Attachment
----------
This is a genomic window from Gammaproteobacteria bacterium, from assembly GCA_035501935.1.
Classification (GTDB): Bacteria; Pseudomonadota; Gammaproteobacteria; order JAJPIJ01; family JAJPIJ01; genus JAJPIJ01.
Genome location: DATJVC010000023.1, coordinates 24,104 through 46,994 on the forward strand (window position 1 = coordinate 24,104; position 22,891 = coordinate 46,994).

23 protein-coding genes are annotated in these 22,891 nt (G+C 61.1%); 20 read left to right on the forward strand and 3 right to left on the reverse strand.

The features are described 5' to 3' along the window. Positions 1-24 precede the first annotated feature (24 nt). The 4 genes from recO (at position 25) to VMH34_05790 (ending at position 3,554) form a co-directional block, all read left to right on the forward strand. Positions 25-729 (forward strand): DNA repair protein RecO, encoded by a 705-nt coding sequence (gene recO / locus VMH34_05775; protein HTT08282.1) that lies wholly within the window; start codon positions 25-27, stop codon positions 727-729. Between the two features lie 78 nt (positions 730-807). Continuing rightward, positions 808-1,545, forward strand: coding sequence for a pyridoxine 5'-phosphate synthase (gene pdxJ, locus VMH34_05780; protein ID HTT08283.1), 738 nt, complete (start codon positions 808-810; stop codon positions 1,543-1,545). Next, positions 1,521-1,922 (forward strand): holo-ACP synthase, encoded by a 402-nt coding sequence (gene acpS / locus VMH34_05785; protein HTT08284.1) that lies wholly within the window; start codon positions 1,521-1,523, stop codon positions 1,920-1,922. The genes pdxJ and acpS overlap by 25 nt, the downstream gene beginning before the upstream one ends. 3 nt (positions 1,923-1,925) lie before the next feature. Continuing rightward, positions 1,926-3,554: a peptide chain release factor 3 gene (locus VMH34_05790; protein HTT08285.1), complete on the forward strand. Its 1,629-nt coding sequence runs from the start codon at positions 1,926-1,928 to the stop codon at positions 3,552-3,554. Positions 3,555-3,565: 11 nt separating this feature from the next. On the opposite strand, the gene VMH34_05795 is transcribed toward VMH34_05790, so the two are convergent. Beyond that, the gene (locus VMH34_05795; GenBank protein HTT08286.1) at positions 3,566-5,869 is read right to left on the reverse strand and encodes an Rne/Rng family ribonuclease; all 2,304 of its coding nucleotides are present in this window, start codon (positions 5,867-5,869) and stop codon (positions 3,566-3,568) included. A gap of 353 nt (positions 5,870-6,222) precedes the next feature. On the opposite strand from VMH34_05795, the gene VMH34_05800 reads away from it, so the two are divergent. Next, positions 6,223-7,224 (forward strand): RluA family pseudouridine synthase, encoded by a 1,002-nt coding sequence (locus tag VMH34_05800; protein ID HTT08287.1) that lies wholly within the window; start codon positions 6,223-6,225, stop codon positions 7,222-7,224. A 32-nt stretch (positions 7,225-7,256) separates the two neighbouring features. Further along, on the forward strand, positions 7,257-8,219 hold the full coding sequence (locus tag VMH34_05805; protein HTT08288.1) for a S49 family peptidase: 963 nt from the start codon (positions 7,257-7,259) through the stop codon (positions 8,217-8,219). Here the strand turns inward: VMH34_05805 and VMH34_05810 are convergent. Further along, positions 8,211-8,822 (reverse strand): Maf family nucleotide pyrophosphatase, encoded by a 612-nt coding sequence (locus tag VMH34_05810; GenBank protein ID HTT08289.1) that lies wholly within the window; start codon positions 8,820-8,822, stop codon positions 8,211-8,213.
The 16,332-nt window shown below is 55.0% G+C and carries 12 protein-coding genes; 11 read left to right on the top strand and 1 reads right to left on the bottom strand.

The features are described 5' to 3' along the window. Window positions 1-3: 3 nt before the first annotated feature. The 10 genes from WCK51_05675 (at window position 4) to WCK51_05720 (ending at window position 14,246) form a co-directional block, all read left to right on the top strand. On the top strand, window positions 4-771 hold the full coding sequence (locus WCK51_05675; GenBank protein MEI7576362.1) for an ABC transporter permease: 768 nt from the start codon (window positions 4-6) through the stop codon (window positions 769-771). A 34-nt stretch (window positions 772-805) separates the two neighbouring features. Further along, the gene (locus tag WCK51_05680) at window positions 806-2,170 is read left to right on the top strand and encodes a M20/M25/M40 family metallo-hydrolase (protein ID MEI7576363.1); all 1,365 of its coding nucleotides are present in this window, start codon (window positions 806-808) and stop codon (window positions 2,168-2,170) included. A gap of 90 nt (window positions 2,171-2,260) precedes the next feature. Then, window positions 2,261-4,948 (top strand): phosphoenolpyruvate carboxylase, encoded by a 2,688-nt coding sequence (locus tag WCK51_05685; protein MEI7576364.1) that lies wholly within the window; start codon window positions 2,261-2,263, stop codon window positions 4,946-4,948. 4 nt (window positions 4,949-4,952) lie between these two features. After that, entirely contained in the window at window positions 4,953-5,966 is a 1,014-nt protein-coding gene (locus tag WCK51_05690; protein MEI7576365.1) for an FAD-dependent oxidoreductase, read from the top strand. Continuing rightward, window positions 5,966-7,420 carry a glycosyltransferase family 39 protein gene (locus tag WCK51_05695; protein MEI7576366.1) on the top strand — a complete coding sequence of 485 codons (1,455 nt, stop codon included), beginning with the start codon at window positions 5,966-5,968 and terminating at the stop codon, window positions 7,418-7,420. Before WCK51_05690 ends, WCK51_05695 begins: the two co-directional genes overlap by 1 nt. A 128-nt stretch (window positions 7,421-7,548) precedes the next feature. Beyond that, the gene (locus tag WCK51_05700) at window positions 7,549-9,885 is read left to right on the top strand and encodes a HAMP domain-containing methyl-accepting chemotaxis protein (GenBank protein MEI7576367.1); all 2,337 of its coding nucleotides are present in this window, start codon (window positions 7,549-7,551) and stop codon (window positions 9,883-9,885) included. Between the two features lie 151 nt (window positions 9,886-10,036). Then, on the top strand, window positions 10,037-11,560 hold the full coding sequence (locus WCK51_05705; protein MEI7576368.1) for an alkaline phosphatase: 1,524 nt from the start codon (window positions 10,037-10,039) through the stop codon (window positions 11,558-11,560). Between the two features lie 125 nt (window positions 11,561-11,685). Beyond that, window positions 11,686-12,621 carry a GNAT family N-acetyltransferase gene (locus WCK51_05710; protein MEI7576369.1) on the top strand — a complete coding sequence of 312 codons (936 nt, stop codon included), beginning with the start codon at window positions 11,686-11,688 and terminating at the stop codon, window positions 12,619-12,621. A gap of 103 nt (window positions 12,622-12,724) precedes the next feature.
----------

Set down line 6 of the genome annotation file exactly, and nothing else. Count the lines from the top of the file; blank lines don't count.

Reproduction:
The 16,332-nt window shown below is 55.0% G+C and carries 12 protein-coding genes; 11 read left to right on the top strand and 1 reads right to left on the bottom strand.